The Model Is Only as Good as the Input Data

No model can be saved if there are serious errors or inconsistencies in the data. It is not just about bluntly wrong data. If the nature of the data is not consistent between the model development sample and the practical pool of data (where the model will be applied and used), the model in question will be useless.

This is why the “Analytics Sandbox” is important. Such a sandbox environment is essential — not just for simplification of model development, but also for consistent application of models. Most mishaps happen before or after the model development stage, mostly due to data inconsistencies in terms of shapes and forms, and less due to sheer data errors (not that erroneous data is acceptable).

The consistency factor matters a lot: If some data variables are “consistently” off, they may still possess some predictive power. I would even go as far as stating that consistency matters more than sheer accuracy.

Accuracy Is a Relative Term

Users often forget this important fact, but model scores aren’t pinpoint accurate all of the time. Some models are sharper than others, too.

A model score is just the best estimate with the existing data. In other words, we should take model scores as the least-wrong answers in a given situation.

So, when I say it is accurate, I mean to say a model is more accurate than human intuition based on a few basic data points.

Therefore, the user must always consider the risk of being wrong. Now, being wrong about “Who is more likely to respond to this 15% discount offer?” is a lot less grave than being wrong about “Who is more likely to be diabetic?”

In fact, if I personally face such a situation, I won’t even recommend building the latter model, as the cost of being wrong is simply too high. (People are very sensitive about their medical information.) Some things should not just be estimated.

Even with innocuous models, such as product affinities and user propensities, users should never treat them as facts. Don’t act like you “know” the target, simply because some model scores are available to you. Always approach your target with a gentle nudge; as in, “I don’t know for sure if you would be interested in our new line of skin care products, but would you want to hear more about it?” Such gentle approaches always sound friendlier than acting like you “know” something about them for sure. That seems just rude on the receiving end, and recipients of blunt messages may even think that you are indeed creepy.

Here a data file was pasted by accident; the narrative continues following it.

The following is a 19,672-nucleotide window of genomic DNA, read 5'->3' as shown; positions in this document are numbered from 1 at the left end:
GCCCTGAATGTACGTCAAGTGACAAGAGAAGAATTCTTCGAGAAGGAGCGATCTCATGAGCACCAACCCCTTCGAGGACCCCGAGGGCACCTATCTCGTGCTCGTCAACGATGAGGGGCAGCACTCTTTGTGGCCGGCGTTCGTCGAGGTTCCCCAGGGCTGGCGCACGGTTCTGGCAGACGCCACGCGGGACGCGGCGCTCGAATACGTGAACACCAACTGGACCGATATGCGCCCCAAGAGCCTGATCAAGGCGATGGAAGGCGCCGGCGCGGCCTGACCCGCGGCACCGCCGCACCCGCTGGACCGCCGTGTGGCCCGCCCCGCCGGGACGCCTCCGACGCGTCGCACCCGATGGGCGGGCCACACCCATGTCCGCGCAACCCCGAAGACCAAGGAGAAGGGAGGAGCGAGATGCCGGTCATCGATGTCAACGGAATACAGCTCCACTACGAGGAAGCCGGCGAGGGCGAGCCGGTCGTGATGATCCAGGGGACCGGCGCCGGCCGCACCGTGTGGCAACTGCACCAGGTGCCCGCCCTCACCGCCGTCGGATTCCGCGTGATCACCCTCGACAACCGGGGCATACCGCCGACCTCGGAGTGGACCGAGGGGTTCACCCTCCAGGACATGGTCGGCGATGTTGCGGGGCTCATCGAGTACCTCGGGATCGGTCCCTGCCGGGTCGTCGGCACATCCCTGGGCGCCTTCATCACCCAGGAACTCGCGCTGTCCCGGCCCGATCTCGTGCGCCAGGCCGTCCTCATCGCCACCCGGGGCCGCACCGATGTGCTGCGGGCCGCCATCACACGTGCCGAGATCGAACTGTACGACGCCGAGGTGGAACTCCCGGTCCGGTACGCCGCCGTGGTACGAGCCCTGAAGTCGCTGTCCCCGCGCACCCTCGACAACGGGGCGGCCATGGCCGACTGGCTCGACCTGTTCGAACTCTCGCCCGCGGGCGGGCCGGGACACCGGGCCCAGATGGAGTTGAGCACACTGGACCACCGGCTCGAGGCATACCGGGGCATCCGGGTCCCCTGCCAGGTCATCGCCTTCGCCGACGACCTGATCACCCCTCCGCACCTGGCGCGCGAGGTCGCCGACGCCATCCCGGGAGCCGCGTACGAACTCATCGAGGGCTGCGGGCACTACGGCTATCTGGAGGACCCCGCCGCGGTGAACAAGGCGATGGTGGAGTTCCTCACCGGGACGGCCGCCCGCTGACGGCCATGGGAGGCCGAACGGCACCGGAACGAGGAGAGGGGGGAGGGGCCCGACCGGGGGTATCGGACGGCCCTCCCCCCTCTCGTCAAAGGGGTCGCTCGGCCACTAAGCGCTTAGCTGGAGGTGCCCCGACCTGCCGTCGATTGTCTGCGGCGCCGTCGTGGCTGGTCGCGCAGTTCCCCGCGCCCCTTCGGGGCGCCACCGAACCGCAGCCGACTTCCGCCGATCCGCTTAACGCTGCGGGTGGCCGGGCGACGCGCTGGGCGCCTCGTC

Users sometimes make bold moves with an illusion that data and analytics always provide the right answers. Maybe the worst fallacy in the modern age is the belief that anything a computer spits out is always correct.

Users Abuse Models

Last month, I shared seven ways users abuse models and ruin the results (refer to “Don’t Ruin Good Models by Abusing Them”). As an evangelist of modeling techniques, I always try to prevent abuse cases, but they still happen in the application stages. All good intentions of models go out the window if they are used for the wrong reasons or in the wrong settings.

I am not at all saying that anyone should back out of using models in their marketing practices for the shortfalls that I listed here. Nonetheless, to be consistently successful, users must be aware of limitations of models, as well. Especially if you are about to go on full marketing automation. With improper application of models, you may end up automating bad or wrong practices really fast. For the sake of customers on the receiving end — not just for the safety of your position in the marketing industry — please be more careful with this sharp-edged tool called modeling.

Author: Stephen H. Yu

Stephen H. Yu is a world-class database marketer. He has a proven track record in comprehensive strategic planning and tactical execution, effectively bridging the gap between the marketing and technology world with a balanced view obtained from more than 30 years of experience in best practices of database marketing. Currently, Yu is president and chief consultant at Willow Data Strategy. Previously, he was the head of analytics and insights at eClerx, and VP, Data Strategy & Analytics at Infogroup. Prior to that, Yu was the founding CTO of I-Behavior Inc., which pioneered the use of SKU-level behavioral data. “As a long-time data player with plenty of battle experiences, I would like to share my thoughts and knowledge that I obtained from being a bridge person between the marketing world and the technology world. In the end, data and analytics are just tools for decision-makers; let’s think about what we should be (or shouldn’t be) doing with them first. And the tools must be wielded properly to meet the goals, so let me share some useful tricks in database design, data refinement process and analytics.” Reach him at stephen.yu@willowdatastrategy.com.